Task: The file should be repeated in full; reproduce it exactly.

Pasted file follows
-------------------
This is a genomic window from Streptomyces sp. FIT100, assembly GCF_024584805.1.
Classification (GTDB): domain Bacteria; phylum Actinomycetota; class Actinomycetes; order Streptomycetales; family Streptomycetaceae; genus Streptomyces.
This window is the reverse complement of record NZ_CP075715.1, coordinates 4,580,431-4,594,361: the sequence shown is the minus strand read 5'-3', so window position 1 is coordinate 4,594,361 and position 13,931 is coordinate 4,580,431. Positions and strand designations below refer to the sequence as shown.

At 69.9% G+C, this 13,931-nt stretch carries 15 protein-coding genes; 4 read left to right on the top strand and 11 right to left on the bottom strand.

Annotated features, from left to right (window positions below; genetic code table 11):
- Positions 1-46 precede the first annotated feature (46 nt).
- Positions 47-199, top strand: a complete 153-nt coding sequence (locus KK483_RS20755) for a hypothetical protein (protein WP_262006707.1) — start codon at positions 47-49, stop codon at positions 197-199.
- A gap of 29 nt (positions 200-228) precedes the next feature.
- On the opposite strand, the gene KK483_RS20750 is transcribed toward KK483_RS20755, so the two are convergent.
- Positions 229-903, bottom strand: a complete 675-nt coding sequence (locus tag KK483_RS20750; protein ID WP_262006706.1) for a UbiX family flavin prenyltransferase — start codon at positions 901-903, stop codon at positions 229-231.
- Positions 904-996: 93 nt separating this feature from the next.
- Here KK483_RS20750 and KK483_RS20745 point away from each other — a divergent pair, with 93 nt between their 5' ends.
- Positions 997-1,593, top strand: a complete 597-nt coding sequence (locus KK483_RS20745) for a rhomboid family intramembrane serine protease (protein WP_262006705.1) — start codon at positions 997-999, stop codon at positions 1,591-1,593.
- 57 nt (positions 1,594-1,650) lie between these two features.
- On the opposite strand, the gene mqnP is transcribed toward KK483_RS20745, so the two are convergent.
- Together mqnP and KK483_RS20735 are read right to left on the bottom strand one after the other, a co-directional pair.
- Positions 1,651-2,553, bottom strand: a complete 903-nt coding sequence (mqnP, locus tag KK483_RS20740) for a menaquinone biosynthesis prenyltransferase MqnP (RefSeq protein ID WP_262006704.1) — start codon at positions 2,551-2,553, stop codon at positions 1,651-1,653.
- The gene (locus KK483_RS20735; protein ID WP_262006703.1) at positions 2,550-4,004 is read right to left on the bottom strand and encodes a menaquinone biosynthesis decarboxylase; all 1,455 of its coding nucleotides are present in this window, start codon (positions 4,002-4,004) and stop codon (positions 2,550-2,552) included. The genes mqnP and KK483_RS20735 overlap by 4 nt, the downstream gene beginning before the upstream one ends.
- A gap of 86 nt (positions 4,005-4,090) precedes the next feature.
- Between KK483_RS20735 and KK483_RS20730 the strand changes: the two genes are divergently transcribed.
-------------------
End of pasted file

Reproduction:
This is a genomic window from Streptomyces sp. FIT100, assembly GCF_024584805.1.
Classification (GTDB): domain Bacteria; phylum Actinomycetota; class Actinomycetes; order Streptomycetales; family Streptomycetaceae; genus Streptomyces.
This window is the reverse complement of record NZ_CP075715.1, coordinates 4,580,431-4,594,361: the sequence shown is the minus strand read 5'-3', so window position 1 is coordinate 4,594,361 and position 13,931 is coordinate 4,580,431. Positions and strand designations below refer to the sequence as shown.

At 69.9% G+C, this 13,931-nt stretch carries 15 protein-coding genes; 4 read left to right on the top strand and 11 right to left on the bottom strand.

Annotated features, from left to right (window positions below; genetic code table 11):
- Positions 1-46 precede the first annotated feature (46 nt).
- Positions 47-199, top strand: a complete 153-nt coding sequence (locus KK483_RS20755) for a hypothetical protein (protein WP_262006707.1) — start codon at positions 47-49, stop codon at positions 197-199.
- A gap of 29 nt (positions 200-228) precedes the next feature.
- On the opposite strand, the gene KK483_RS20750 is transcribed toward KK483_RS20755, so the two are convergent.
- Positions 229-903, bottom strand: a complete 675-nt coding sequence (locus tag KK483_RS20750; protein ID WP_262006706.1) for a UbiX family flavin prenyltransferase — start codon at positions 901-903, stop codon at positions 229-231.
- Positions 904-996: 93 nt separating this feature from the next.
- Here KK483_RS20750 and KK483_RS20745 point away from each other — a divergent pair, with 93 nt between their 5' ends.
- Positions 997-1,593, top strand: a complete 597-nt coding sequence (locus KK483_RS20745) for a rhomboid family intramembrane serine protease (protein WP_262006705.1) — start codon at positions 997-999, stop codon at positions 1,591-1,593.
- 57 nt (positions 1,594-1,650) lie between these two features.
- On the opposite strand, the gene mqnP is transcribed toward KK483_RS20745, so the two are convergent.
- Together mqnP and KK483_RS20735 are read right to left on the bottom strand one after the other, a co-directional pair.
- Positions 1,651-2,553, bottom strand: a complete 903-nt coding sequence (mqnP, locus tag KK483_RS20740) for a menaquinone biosynthesis prenyltransferase MqnP (RefSeq protein ID WP_262006704.1) — start codon at positions 2,551-2,553, stop codon at positions 1,651-1,653.
- The gene (locus KK483_RS20735; protein ID WP_262006703.1) at positions 2,550-4,004 is read right to left on the bottom strand and encodes a menaquinone biosynthesis decarboxylase; all 1,455 of its coding nucleotides are present in this window, start codon (positions 4,002-4,004) and stop codon (positions 2,550-2,552) included. The genes mqnP and KK483_RS20735 overlap by 4 nt, the downstream gene beginning before the upstream one ends.
- A gap of 86 nt (positions 4,005-4,090) precedes the next feature.
- Between KK483_RS20735 and KK483_RS20730 the strand changes: the two genes are divergently transcribed.